The village of Setti Fatma lies at the end of the road up Ourika Valley. The end of the road also marks the beginning of a scenic hiking trail leading to a grand waterfall. Hence, the town is a big tourist stop and a miniature industry developed around the influx of tourists. There are several shops that sell artefacts and a couple of cafés for a quick lunch. There is also a hotel for those spending a night. The village is extremely scenic with snow-capped mountains and steep cliffs surrounding it.
The Setti Fatma Moussem – one of the three most important festivals in the country – takes place for four days around the middle of August, centred on the Koubba of Setti Fatma, some way upstream from the Café des Cascades. Entry to the koubba is forbidden to non-Muslims, but the festival itself is as much a fair and market as it is a religious festival and well worth trying to attend if your trip coincides with it .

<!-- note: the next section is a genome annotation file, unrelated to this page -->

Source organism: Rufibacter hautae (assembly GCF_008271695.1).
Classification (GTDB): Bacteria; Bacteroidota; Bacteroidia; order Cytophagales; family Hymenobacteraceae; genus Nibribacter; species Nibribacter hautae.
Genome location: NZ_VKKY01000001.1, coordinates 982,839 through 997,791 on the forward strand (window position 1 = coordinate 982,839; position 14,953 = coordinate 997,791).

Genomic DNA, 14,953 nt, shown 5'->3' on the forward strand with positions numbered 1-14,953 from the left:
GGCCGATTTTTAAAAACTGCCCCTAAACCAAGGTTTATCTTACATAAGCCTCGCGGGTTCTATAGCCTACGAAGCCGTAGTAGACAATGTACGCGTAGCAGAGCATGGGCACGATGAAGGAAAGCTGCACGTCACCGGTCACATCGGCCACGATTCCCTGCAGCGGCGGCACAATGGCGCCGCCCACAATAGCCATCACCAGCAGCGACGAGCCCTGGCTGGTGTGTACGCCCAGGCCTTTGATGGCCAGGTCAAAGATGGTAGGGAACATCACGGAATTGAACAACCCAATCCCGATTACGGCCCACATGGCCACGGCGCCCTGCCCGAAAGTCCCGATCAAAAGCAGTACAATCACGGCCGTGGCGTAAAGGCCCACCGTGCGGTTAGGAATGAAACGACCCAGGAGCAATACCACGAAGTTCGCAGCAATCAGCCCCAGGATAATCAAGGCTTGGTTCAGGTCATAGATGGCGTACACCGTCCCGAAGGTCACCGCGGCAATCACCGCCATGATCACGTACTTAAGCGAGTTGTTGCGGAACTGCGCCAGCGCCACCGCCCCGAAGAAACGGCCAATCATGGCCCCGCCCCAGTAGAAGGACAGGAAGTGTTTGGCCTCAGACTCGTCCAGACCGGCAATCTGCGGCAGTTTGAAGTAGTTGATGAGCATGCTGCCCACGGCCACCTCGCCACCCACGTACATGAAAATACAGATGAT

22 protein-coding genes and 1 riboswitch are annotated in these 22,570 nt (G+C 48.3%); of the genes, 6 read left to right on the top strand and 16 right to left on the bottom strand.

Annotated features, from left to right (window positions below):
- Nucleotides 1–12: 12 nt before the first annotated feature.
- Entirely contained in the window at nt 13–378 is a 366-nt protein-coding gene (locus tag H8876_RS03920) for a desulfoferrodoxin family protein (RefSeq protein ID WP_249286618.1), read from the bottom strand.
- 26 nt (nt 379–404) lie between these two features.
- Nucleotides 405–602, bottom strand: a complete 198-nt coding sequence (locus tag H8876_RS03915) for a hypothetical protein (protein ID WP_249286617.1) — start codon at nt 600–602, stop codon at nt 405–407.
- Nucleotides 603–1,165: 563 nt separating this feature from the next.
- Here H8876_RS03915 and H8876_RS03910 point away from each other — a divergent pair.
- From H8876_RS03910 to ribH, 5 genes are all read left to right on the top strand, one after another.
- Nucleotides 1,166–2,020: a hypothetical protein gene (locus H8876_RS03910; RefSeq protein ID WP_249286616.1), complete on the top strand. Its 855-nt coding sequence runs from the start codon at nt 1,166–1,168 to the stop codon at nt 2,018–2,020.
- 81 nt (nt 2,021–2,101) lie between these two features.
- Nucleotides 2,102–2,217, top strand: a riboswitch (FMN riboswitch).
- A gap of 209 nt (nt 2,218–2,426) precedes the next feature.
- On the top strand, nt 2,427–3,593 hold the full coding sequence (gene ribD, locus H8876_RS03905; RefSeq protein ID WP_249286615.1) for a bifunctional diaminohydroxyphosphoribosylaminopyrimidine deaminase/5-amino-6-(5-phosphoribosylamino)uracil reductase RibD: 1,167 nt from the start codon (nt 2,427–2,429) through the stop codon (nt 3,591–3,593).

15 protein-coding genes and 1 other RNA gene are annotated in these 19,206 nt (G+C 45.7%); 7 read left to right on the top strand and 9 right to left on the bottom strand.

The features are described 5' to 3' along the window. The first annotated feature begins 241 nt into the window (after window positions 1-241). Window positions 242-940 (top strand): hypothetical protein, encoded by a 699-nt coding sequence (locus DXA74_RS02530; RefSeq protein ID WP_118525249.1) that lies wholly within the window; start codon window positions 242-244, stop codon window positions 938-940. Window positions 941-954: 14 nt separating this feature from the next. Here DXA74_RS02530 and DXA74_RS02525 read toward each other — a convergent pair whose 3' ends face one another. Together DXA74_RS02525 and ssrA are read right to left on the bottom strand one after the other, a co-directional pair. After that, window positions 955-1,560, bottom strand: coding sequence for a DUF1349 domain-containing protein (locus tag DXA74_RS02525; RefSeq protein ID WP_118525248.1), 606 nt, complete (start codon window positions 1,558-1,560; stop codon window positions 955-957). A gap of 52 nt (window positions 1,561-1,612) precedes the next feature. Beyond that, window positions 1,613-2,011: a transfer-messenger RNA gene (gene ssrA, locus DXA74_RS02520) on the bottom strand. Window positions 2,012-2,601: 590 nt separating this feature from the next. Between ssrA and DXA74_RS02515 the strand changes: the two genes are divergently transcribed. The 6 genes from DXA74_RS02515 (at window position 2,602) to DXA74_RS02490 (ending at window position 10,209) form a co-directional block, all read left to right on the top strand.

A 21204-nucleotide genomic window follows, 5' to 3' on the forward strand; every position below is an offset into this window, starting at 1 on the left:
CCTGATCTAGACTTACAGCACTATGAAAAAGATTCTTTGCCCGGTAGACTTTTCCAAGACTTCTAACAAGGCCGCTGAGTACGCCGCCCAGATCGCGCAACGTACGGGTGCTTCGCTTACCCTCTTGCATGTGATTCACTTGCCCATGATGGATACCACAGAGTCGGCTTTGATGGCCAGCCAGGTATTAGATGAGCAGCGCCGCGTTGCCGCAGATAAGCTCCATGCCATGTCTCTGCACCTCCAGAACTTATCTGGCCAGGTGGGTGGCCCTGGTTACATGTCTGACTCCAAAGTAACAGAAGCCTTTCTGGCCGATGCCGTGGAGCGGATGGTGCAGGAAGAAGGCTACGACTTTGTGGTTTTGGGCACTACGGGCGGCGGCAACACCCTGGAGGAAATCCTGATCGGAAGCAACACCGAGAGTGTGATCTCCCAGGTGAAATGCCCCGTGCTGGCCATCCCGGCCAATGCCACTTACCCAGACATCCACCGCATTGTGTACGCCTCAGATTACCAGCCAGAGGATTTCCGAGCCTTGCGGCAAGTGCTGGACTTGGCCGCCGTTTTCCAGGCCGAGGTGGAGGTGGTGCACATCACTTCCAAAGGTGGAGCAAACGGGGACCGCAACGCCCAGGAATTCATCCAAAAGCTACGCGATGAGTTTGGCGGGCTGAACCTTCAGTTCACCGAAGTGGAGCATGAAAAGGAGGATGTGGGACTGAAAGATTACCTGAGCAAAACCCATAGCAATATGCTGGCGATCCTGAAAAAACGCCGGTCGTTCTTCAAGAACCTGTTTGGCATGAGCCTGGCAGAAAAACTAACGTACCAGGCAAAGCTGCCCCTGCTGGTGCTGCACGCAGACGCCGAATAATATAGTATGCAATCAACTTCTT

The original, iconic ‘Tombouctou, 52 jours’ (toumbouktou , 52 days) sign featuring a nomad with a smirking camel may have been swept away in an inexplicable government beautification
Eight kilometres north of town, below a spectacular viewing point over the palmeraie follow, ‘Musée’ signs to a triple-storey mudbrick home that houses this fascinating desert-culture museum. In the tea salon, you’ll find key equipment for desert entertaining c 1930: a vintage ham radio, a gramophone, and tea glasses believed to shatter on contact with poison. Artifacts are tagged with insightful explanations of their origins and purpose in French and English – very helpful for explaining otherwise mysterious tattooing implements, the intriguing birthing room and markedly different wedding garments from five local tribes.
Zagora’s desert-crossroads culture can be glimpsed in the adjacent village (south of downtown Zagora, across the Oued Drâa), where artisans in the historic mellah work good-luck charms from African, Berber, Jewish and Muslim traditions into their designs. In the 1930s, Amezrou had some 400 Jewish households, but almost all had left town by the 1960s.
This spectacular mountain rises over the Oued Drâa – worth climbing for the views, provided you have stamina, water and sunblock and set off in the early morning. The round trip to Jebel Zagora takes about three hours on foot, or 45 minutes by car along the piste to the right beyond Camping de la Montagne. Halfway up are the faint ruins of an 11th-century Almoravid fortress , but the military installation at the summit is off-limits.